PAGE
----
A Short History Of The Ohio Valley Regional Chapter

— Barbara Ramey , 2002

Over the last several years, several new members have joined the OVC. The board thought it was appropriate to review the history of our organization and keep a perspective of how far we have come. To this end, I was appointed as historian for OVC SETAC and I hope to maintain records that will remind long-term members of productive meetings and enjoyable companionship while giving new members insight into the history of our organization.

When OVC was founded in 1984, we were known as the Indiana/Kentucky/Ohio (IKO) Chapter. The name change was brought about in 1992 by a need to look at our membership as a cohesive group rather than representatives of three states. Our meetings were small, 40–50 attendees, and our board of directors meetings centered as much on selecting the food for the annual meeting as it did on deciding the issues to be discussed. The OVC has grown to close to 100 members, several corporate affiliates, and it is now offering professional development workshops along with discussions of topics that are timely and of both regional and national interest. The services to students in the region have also expanded, providing an outlet for presentation of student research and an opportunity to become involved in the structure of OVC by serving on the Board of Directors. In 1993 the Board established a student paper award in memory of a founding member of the Chapter, Marian Vinegar. The chapter is now working on ways to increase the value of the Marian Vinegar Award in recognition of the needs of students to participate in their professional society.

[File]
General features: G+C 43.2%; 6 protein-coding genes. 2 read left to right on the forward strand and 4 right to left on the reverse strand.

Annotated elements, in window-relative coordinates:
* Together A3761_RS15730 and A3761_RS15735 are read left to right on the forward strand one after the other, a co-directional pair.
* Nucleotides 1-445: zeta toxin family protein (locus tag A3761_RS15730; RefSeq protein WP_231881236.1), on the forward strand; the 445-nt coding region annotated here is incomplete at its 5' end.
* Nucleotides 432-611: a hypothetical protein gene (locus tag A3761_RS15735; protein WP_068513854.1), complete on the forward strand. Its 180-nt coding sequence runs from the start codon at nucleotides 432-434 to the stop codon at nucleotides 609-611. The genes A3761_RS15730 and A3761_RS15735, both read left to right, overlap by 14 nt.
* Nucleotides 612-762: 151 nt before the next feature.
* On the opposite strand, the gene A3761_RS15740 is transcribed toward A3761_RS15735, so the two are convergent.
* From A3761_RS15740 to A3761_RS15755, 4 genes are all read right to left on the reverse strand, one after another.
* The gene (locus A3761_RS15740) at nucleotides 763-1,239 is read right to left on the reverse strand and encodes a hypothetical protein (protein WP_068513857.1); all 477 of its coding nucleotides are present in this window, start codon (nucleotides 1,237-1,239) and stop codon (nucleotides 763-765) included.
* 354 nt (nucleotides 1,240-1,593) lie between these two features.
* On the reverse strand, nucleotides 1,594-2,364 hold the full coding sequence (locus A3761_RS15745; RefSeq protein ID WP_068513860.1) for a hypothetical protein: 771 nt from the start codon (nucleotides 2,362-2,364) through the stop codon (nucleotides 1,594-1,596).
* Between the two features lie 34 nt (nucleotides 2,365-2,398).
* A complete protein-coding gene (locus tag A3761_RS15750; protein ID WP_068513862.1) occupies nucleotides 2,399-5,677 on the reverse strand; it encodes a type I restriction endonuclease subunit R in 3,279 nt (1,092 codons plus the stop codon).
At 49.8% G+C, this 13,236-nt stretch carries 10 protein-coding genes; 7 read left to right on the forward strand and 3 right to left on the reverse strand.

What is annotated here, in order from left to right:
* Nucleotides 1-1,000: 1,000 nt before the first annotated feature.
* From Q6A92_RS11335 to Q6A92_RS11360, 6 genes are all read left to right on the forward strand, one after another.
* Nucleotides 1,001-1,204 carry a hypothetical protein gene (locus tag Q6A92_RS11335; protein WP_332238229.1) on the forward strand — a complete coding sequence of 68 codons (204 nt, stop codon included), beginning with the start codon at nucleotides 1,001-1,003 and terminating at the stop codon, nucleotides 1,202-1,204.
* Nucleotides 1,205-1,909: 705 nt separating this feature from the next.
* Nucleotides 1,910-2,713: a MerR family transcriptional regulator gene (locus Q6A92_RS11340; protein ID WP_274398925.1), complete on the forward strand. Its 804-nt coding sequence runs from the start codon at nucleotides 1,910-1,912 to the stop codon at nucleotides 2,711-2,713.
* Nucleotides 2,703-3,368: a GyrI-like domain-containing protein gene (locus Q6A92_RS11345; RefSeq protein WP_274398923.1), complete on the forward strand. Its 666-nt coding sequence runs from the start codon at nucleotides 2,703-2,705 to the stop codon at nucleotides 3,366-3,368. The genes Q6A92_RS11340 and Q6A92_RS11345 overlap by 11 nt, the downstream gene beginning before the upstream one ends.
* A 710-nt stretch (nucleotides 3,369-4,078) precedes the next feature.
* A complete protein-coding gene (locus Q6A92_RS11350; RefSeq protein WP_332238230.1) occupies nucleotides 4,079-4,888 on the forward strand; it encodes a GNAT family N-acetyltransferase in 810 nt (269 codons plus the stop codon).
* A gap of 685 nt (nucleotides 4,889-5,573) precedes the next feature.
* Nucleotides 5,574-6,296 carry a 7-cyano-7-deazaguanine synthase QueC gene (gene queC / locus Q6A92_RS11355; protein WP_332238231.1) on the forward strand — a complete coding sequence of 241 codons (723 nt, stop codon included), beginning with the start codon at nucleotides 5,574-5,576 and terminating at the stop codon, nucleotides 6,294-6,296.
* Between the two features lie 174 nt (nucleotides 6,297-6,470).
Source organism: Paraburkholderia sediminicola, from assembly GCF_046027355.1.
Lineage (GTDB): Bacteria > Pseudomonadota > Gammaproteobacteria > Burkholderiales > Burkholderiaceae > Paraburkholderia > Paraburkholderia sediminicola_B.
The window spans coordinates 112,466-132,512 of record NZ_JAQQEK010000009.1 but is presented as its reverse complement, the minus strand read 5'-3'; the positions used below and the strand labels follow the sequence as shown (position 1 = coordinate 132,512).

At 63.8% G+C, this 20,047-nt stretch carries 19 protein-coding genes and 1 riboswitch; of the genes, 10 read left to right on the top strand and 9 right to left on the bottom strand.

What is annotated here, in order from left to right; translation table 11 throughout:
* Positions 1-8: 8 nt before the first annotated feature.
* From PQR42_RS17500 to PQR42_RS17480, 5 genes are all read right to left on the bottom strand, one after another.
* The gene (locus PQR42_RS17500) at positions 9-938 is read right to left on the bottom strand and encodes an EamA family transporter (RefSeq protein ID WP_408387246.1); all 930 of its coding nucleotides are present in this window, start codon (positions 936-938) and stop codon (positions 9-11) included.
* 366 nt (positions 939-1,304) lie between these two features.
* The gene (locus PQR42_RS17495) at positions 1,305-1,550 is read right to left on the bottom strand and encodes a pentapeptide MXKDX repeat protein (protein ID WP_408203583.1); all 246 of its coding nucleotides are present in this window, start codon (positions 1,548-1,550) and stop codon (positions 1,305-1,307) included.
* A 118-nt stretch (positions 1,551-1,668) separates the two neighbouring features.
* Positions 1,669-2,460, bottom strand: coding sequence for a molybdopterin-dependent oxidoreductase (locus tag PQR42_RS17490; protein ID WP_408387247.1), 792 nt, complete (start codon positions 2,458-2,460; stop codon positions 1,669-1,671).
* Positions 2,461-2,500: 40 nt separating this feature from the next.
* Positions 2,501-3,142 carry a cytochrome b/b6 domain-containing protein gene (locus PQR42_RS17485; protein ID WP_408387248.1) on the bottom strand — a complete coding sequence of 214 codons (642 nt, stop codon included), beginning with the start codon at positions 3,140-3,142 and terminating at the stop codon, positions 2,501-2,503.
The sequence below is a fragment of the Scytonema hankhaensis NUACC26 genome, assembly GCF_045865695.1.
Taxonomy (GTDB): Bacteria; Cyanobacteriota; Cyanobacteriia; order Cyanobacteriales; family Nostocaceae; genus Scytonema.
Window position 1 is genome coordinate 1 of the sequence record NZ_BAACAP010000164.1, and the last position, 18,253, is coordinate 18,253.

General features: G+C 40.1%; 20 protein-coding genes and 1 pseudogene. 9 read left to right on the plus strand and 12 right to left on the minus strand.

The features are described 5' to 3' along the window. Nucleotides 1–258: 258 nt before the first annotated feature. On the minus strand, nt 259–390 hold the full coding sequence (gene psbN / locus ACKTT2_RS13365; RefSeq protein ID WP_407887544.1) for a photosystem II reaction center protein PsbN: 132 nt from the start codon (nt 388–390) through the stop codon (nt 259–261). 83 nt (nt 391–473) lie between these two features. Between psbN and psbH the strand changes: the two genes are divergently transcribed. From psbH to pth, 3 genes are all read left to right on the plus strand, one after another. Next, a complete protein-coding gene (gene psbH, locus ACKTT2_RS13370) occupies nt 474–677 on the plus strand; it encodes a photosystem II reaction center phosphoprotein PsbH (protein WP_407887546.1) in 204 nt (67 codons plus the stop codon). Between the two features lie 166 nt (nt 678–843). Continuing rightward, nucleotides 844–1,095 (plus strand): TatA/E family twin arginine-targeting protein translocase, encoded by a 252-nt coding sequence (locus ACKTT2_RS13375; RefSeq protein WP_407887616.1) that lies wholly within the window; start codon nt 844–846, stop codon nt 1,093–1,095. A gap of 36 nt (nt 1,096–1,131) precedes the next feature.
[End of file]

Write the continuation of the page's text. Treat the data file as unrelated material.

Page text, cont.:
Over the years we have addressed many timely and interesting topics and have held meetings at many locations in the tri-state area. As you can see from the list below, we have continually provided a forum for discussions on a wide range of environmental issues.

  • 1984:  Miami University, Oxford, OH
  • 1985:  Lilly Research Laboratories, Greenfield, IN, “Current Issues Surrounding the Biological Evaluation of Effluents”
  • 1986:  Spindletop Hall, Lexington, KY, “Environmental Safety Issues in the Tri-State Region – From Data to Directives”
  • 1987:   Huston Woods State Park, Oxford, OH
  • 1988:  Shakertown of Pleasant Hill, KY, “Environmental Issues of Public Concern”
  • 1989:  Spring Mill State Park, Mitchell, IN, “Environmental Clean-up: Priorities and Solutions”
  • 1990:  Cincinnati Nature Center, Cincinnati, OH,“Waste Management: Crisis or Control”